What to Watch For in the Fed Minutes
The release of the minutes of last month’s Federal Reserve policy meeting on Wednesday could move markets, and understandably so. Fed officials continue to weigh a tricky balance between competing domestic and international influences on monetary policy as they contend with a number of economic puzzles.
And they are aware of the unhealthy hypersensitivity of financial markets to signals from several central banks that, in the last few years, have taken exceptional measures to repress financial volatility and boost asset prices as a way to tackle sluggish growth.
Here are four big issues to watch for in the March minutes:
- To what extent do Fed officials see domestic economic developments compensating for -- and potentially overcoming -- deceleration elsewhere in the world? This is particularly important because, without the drag of the more sluggish global economy, the Fed would be on course to hike rates this year certainly more often than markets currently price in, and more often than the two times signaled by the bank’s latest set of “blue dots.”
- How does the recent pronounced weakening of the dollar feed into the Fed’s assessment of future inflationary trends? Having welcomed the strong record of U.S. job creation, the Fed has focused more attention recently on the prospects of meeting its 2 percent inflation target over time. This is seen as an important input for determining the appropriate stance of monetary policy. A weaker dollar serves, albeit at the margin, to nudge up inflation -- as does, to a greater extent, the pickup in wage growth signaled by the jobs report last week.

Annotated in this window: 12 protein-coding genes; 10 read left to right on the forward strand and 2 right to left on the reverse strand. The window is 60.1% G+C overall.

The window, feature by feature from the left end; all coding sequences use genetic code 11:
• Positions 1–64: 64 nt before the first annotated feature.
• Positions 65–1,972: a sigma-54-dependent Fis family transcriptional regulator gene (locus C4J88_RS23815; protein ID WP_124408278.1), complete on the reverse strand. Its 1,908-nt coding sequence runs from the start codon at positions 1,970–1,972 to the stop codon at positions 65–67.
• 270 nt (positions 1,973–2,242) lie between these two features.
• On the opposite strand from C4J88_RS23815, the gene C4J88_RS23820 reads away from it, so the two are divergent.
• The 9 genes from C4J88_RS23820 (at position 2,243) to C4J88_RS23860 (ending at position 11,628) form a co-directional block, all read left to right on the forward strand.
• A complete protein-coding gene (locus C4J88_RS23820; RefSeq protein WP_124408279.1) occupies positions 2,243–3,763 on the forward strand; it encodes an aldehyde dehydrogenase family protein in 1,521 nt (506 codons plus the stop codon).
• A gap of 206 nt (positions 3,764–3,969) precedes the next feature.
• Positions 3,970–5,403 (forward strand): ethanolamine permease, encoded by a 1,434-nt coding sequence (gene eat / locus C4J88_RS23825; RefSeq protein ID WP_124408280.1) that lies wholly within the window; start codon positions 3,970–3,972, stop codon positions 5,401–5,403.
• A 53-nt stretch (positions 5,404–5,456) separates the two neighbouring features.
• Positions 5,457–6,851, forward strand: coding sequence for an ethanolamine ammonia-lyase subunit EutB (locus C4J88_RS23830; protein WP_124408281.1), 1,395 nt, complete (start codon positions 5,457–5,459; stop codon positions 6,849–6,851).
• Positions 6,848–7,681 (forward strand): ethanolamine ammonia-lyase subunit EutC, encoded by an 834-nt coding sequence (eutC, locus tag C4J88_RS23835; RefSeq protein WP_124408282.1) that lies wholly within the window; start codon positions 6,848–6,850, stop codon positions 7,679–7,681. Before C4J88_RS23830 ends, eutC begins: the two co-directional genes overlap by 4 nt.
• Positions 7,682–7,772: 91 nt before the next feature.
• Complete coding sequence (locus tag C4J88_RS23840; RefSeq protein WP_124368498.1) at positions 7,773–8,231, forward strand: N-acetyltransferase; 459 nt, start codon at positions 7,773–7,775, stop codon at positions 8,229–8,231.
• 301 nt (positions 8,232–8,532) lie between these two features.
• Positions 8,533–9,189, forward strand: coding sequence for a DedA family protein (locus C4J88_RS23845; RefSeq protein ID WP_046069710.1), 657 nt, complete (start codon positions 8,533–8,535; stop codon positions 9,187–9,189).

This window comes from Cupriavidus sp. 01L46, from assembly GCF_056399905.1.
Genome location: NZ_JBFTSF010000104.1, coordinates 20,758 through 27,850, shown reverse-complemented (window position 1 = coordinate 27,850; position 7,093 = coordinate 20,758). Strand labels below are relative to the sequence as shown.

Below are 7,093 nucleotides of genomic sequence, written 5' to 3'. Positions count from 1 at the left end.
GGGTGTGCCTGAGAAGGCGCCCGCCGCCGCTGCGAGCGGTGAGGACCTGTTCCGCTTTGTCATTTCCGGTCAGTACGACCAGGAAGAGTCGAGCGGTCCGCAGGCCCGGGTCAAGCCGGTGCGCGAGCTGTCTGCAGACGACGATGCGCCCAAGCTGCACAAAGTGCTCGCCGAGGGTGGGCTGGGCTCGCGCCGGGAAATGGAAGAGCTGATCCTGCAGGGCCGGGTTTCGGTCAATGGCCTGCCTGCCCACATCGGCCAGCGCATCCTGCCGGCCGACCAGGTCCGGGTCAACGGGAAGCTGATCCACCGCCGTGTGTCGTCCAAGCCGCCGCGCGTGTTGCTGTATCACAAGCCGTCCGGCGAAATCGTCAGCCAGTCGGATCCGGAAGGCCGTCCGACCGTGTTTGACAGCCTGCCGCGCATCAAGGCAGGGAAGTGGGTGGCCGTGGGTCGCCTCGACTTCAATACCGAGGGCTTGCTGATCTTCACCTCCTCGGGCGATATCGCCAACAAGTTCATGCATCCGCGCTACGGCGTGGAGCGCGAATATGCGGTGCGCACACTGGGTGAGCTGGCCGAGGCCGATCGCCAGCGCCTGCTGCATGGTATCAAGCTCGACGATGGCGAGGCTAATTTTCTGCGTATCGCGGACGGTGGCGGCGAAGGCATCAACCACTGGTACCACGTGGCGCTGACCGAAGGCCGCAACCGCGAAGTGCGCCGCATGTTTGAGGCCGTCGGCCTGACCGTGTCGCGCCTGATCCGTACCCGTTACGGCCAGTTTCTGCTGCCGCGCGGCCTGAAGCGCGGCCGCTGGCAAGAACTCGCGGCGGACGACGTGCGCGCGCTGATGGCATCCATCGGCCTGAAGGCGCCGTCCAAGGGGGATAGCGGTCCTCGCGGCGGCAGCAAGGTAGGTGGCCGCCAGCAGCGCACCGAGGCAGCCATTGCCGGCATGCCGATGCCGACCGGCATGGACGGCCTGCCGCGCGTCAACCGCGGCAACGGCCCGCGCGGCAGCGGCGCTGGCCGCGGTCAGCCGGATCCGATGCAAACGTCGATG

- Are Fed officials any closer to resolving some big economic puzzles that influence policy and their forward guidance? Three of these questions are particularly vexing given economic growth that has repeatedly disappointed both in its pace and its inclusiveness: the failure of wages to increase more robustly even with a series of strong monthly employment gains; unexpectedly low productivity growth; and a civilian labor-force participation rate and an employment-population ratio that are struggling to break free of multi-decade lows, suggesting a challenging mix of structural and cyclical headwinds.
In all this, market participants will focus on a key summary indicator as they analyze the minutes: They will try to discern whether Fed Chair Janet Yellen is able to maintain sufficient unity within the policy-making committee, which, understandably, will be inclined to arrive at different interpretations of the fluid and “unusually” uncertain prospects for the global economy.
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